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Red Weather, T.R. Healy’s second Web-e-Books® novel dealing with anti-social behavior is set in a commonplace American-community and offers a realistic view into the aggressive side of human nature, where the swell of mental suffering from others’ contemptibleness and avarice motivates a man’s response for revenge. Mr. Healy presents a life-long townie as his main character and positions him in a quaint lakeside community full of modern social contrasts. Ultimately, this is a wonderfully authentic and perfectly conceivable retaliation point for an unbalanced person to avenge those who have slighted him.
The leading and agitated man, Rance Sutter is approaching middle-age, lives unmarried with no family in his deceased parent’s old home, drinks heavily and alone, and wanders aimlessly around town at night in a muscle car. A member with other townies in the volunteer fire department, and owner of a tiny fishing shop bequeathed to him by his father, Sutter displays all the characteristics of a person who has accepted a life of mediocrity.
Variously, he seems to think rather highly of himself: he swims, rows a racing skull to stay in top shape, serves the community as an experienced and respected firefighter, custom-makes desirable fly rods, and continues to attract an old flame for non-committal sex. Still, clearly bugged by his surrounds and shortcomings, Sutter angrily complains about disgraceful crime-infested changes to his old neighborhood and the weak response by local law enforcement, and openly expresses resentment toward wealthy residents of fine summer homes harbored in relative isolation around the shores of the town’s delightful lake. Frequenters of his fishing shop, this traditional class of the well-healed deepens his remorse with audacious and consistent reminders of his flamboyant father’s failure as a big-talking, risk-taking businessman.
It is in this setting that the author deep dives into the mind of a loser unhappy with the disproportionate outcome of his existence, and through a wild series of villainous and unhinged actions related to Sutter’s vengeful neurosis, allows us to participate in a succession of deceptive criminal events by a man admired and trusted by friends in his community. Older, the prospect for marriage and a fresh start seemingly over, hardened by resentment, he wades in over his head, unable to see beyond the vanity of personal loss, his motivation for vengeance inspired when drug dealers infiltrate the idyllic surrounds of his youth. He suffers the pain of watching his happy childhood neighborhood decay, reacts by replacing his prideful heritage with the counterforces of equivalent immorality and perversion, and resorts to despicable arson to resolve the conflicts of his inner world.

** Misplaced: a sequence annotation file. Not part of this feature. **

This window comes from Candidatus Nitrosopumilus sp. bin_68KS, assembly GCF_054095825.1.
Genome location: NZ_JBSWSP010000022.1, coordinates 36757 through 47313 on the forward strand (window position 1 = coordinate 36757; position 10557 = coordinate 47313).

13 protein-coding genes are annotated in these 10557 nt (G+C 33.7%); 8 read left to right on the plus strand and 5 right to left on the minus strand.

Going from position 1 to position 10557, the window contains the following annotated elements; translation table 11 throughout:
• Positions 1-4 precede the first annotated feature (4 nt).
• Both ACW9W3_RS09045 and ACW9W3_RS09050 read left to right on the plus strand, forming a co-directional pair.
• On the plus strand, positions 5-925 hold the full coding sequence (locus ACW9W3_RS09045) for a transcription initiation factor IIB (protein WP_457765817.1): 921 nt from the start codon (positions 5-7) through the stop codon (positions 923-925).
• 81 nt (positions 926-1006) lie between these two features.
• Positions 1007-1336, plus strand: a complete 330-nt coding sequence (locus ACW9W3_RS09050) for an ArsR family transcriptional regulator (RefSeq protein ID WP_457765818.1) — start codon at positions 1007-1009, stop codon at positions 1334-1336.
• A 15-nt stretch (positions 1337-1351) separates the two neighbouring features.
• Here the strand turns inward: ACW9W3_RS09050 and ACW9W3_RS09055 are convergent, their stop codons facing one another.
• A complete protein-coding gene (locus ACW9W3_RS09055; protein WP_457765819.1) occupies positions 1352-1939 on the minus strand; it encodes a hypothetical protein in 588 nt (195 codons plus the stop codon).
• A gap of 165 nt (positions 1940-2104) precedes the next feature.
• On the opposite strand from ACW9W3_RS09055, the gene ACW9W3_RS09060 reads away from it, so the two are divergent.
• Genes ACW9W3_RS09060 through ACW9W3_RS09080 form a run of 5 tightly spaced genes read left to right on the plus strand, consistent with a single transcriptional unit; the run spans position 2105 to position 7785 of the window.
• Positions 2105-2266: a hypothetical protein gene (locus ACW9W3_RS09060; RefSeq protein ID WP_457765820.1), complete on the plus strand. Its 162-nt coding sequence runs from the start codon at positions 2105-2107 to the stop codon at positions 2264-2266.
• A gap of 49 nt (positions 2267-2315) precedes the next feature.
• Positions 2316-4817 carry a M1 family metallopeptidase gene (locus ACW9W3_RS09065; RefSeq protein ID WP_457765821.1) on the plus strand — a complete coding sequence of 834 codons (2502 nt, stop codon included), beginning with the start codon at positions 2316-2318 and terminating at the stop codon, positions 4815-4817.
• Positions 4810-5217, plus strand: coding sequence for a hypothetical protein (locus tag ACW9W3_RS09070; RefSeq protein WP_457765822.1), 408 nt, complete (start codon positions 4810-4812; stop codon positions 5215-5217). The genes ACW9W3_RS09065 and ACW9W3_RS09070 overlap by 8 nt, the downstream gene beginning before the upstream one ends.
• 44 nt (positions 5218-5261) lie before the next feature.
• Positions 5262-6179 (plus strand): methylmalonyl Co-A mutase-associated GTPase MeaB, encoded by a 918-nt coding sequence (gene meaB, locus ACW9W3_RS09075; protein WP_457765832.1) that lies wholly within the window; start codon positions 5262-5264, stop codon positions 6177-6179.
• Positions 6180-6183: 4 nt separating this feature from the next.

Altogether, this intriguing, action-oriented work by T.R. Healy deserves as much attention for its revelation of the thought processes of a dissatisfied and aggrieved person as for its wonderful character descriptions and enveloping prose. From the perspective of Red Weather, we come to understand how children hurt by incessant denunciation may become capable as adults of exacting revenge for unjust beginnings.